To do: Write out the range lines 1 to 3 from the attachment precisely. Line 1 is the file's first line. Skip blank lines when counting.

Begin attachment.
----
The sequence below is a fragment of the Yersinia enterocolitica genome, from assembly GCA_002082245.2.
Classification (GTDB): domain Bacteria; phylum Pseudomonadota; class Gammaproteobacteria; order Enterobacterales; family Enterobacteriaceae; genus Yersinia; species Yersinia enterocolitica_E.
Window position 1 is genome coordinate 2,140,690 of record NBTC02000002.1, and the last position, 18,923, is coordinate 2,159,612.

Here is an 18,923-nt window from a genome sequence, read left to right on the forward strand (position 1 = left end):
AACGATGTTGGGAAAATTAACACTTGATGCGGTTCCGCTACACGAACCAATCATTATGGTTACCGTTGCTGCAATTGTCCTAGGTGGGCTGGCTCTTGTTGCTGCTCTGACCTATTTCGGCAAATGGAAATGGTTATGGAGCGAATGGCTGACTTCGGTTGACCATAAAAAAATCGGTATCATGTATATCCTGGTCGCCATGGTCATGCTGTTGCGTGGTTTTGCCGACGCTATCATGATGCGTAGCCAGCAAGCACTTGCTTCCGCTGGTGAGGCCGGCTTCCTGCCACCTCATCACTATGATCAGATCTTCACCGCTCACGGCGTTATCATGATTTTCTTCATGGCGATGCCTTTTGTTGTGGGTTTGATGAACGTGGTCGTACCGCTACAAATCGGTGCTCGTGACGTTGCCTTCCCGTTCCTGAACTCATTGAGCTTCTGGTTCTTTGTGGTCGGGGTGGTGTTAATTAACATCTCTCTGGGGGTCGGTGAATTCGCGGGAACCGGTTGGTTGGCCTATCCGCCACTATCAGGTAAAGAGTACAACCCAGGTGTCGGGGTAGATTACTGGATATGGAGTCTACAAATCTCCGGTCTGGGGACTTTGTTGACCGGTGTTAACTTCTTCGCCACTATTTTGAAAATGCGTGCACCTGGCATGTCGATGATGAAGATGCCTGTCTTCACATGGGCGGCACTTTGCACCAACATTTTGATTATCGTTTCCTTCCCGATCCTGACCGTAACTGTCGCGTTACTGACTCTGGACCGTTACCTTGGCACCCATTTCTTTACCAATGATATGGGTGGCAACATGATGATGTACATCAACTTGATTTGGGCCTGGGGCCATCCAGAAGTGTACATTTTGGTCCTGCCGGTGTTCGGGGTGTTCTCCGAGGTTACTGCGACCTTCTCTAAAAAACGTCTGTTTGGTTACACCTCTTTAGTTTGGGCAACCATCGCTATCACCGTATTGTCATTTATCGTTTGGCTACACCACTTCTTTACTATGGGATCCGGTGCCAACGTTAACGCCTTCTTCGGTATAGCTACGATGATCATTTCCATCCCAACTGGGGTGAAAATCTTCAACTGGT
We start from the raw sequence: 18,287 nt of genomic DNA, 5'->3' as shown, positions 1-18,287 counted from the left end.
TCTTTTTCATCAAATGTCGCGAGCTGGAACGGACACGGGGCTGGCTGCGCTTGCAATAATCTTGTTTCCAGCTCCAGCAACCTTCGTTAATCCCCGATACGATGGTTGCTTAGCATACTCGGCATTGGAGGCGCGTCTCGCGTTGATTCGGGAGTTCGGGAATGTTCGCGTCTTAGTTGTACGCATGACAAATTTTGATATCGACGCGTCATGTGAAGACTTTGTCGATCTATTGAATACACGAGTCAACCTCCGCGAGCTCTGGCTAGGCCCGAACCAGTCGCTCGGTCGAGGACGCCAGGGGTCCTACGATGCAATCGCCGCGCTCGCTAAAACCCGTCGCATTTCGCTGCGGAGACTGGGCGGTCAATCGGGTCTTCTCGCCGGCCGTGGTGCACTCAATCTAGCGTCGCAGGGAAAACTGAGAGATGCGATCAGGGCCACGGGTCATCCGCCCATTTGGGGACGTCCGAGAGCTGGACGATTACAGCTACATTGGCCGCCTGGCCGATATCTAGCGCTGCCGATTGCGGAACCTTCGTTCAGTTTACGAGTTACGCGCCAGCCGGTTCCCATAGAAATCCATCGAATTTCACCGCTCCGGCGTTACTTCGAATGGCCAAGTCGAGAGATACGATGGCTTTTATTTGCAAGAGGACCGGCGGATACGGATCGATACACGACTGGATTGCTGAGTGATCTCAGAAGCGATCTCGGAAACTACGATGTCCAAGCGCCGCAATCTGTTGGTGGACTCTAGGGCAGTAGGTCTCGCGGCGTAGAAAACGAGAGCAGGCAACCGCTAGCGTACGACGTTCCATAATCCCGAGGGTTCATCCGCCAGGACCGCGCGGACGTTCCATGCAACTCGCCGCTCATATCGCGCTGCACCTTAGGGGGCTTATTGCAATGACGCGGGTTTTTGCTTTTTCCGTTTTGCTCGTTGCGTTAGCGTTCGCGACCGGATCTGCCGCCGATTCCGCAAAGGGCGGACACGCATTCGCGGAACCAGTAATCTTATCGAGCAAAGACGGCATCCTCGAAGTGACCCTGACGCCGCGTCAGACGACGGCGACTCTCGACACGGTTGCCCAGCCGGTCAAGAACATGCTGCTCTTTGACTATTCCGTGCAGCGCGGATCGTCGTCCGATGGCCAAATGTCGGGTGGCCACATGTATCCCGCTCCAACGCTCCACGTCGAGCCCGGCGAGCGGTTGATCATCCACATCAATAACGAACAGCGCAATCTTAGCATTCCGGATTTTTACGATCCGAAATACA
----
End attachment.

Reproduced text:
The sequence below is a fragment of the Yersinia enterocolitica genome, from assembly GCA_002082245.2.
Classification (GTDB): domain Bacteria; phylum Pseudomonadota; class Gammaproteobacteria; order Enterobacterales; family Enterobacteriaceae; genus Yersinia; species Yersinia enterocolitica_E.
Window position 1 is genome coordinate 2,140,690 of record NBTC02000002.1, and the last position, 18,923, is coordinate 2,159,612.